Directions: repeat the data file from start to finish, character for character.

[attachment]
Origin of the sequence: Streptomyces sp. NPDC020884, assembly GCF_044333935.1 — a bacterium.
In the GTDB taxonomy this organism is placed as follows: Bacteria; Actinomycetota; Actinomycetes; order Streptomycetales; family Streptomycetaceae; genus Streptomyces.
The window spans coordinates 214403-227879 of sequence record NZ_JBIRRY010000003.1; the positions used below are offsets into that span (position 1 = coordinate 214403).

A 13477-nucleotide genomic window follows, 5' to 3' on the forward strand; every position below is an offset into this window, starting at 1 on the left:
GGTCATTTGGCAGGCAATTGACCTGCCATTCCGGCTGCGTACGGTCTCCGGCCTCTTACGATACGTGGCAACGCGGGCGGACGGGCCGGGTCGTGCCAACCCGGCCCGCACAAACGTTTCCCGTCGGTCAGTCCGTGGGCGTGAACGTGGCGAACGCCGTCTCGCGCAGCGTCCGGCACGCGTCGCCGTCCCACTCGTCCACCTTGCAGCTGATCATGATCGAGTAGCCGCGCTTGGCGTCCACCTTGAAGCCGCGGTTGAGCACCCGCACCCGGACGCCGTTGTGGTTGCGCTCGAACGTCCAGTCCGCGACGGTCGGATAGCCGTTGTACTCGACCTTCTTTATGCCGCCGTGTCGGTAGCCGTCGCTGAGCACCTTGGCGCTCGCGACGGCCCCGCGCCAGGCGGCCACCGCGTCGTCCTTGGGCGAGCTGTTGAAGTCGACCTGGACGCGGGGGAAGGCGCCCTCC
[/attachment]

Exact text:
Origin of the sequence: Streptomyces sp. NPDC020884, assembly GCF_044333935.1 — a bacterium.
In the GTDB taxonomy this organism is placed as follows: Bacteria; Actinomycetota; Actinomycetes; order Streptomycetales; family Streptomycetaceae; genus Streptomyces.
The window spans coordinates 214403-227879 of sequence record NZ_JBIRRY010000003.1; the positions used below are offsets into that span (position 1 = coordinate 214403).

A 13477-nucleotide genomic window follows, 5' to 3' on the forward strand; every position below is an offset into this window, starting at 1 on the left:
GGTCATTTGGCAGGCAATTGACCTGCCATTCCGGCTGCGTACGGTCTCCGGCCTCTTACGATACGTGGCAACGCGGGCGGACGGGCCGGGTCGTGCCAACCCGGCCCGCACAAACGTTTCCCGTCGGTCAGTCCGTGGGCGTGAACGTGGCGAACGCCGTCTCGCGCAGCGTCCGGCACGCGTCGCCGTCCCACTCGTCCACCTTGCAGCTGATCATGATCGAGTAGCCGCGCTTGGCGTCCACCTTGAAGCCGCGGTTGAGCACCCGCACCCGGACGCCGTTGTGGTTGCGCTCGAACGTCCAGTCCGCGACGGTCGGATAGCCGTTGTACTCGACCTTCTTTATGCCGCCGTGTCGGTAGCCGTCGCTGAGCACCTTGGCGCTCGCGACGGCCCCGCGCCAGGCGGCCACCGCGTCGTCCTTGGGCGAGCTGTTGAAGTCGACCTGGACGCGGGGGAAGGCGCCCTCC